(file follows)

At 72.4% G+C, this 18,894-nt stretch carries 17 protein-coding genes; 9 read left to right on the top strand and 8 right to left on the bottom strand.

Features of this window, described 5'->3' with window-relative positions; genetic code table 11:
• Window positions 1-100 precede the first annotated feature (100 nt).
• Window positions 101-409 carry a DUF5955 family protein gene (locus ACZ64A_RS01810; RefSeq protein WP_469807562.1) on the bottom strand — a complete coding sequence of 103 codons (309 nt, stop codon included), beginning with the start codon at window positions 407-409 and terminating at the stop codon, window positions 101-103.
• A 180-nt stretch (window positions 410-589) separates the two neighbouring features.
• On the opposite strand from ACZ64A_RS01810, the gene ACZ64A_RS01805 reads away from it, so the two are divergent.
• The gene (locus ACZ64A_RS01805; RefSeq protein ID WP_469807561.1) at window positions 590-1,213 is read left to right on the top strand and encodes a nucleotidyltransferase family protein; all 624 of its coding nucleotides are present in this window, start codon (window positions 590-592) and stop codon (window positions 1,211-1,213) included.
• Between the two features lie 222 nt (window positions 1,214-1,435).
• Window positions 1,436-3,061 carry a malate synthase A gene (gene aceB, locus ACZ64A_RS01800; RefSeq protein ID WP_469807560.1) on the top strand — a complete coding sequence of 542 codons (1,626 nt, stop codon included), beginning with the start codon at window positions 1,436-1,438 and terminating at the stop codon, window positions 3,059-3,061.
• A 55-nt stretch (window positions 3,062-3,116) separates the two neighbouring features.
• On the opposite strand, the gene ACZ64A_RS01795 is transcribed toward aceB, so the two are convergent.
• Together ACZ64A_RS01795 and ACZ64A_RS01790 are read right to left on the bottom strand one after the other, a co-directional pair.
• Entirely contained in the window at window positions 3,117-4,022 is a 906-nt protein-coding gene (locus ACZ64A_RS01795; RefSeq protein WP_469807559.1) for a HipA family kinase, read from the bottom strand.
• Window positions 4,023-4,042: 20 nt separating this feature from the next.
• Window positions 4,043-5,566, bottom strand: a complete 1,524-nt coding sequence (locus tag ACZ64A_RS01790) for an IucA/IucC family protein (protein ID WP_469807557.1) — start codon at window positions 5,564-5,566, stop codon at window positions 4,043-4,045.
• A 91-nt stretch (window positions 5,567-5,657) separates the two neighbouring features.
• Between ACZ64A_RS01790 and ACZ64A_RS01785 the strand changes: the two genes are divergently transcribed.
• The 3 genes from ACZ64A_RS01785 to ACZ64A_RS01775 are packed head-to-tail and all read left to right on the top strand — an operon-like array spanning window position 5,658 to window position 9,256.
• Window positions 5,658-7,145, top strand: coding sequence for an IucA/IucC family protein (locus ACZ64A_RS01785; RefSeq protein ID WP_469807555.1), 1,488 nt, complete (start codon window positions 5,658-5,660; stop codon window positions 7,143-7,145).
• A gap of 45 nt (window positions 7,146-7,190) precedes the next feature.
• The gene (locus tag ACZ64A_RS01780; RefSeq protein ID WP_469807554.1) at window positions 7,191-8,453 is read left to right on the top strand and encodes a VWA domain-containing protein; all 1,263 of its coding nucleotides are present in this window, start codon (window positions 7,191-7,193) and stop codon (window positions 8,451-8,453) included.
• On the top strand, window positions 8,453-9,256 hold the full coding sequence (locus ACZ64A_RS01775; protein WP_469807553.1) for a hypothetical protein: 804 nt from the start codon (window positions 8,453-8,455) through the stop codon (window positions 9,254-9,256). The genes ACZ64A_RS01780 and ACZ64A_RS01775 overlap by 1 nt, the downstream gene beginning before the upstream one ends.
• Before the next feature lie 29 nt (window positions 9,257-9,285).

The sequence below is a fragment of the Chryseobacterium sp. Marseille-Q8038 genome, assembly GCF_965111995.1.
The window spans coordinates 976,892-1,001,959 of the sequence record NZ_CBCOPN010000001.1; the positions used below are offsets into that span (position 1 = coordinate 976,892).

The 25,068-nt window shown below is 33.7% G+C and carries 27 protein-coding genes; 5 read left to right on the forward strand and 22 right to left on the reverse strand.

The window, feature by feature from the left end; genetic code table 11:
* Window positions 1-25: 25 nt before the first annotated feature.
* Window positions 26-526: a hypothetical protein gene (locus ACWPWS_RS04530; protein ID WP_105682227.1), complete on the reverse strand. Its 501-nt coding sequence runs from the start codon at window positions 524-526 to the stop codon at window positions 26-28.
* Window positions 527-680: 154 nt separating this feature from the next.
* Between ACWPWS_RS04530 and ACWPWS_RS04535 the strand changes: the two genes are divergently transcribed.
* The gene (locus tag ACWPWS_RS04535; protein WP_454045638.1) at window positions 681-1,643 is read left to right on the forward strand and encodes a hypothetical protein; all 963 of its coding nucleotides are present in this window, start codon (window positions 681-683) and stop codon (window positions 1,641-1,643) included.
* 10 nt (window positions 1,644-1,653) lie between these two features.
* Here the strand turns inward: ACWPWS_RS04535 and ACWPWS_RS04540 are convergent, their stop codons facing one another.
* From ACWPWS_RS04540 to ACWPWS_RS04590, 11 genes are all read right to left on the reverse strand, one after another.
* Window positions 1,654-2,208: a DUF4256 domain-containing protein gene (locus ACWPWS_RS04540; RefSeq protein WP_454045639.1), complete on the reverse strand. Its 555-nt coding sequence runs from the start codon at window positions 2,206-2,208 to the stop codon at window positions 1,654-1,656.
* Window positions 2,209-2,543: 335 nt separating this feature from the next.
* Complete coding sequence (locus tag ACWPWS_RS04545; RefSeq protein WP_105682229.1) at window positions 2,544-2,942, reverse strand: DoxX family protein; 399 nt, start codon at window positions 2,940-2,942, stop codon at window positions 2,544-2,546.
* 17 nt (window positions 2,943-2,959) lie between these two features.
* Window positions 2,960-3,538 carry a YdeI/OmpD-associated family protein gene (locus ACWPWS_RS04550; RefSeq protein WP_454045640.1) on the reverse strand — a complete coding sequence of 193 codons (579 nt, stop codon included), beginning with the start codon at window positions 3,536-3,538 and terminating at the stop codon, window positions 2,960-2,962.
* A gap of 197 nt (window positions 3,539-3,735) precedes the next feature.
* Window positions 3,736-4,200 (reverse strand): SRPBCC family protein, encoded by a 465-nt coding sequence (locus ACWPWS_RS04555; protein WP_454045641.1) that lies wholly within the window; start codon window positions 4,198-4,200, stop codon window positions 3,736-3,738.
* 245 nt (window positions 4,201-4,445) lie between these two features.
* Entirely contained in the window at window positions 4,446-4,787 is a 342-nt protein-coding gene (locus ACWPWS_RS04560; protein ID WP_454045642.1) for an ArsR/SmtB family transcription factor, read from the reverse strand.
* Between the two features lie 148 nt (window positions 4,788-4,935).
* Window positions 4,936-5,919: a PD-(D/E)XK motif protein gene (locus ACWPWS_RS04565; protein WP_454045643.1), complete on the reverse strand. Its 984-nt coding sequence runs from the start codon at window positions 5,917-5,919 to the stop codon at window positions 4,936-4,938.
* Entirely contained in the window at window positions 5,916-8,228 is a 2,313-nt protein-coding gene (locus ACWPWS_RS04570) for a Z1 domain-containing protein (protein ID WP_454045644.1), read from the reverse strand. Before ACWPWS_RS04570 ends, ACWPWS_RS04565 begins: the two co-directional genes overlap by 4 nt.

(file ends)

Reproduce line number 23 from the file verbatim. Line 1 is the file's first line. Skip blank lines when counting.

• Before the next feature lie 29 nt (window positions 9,257-9,285).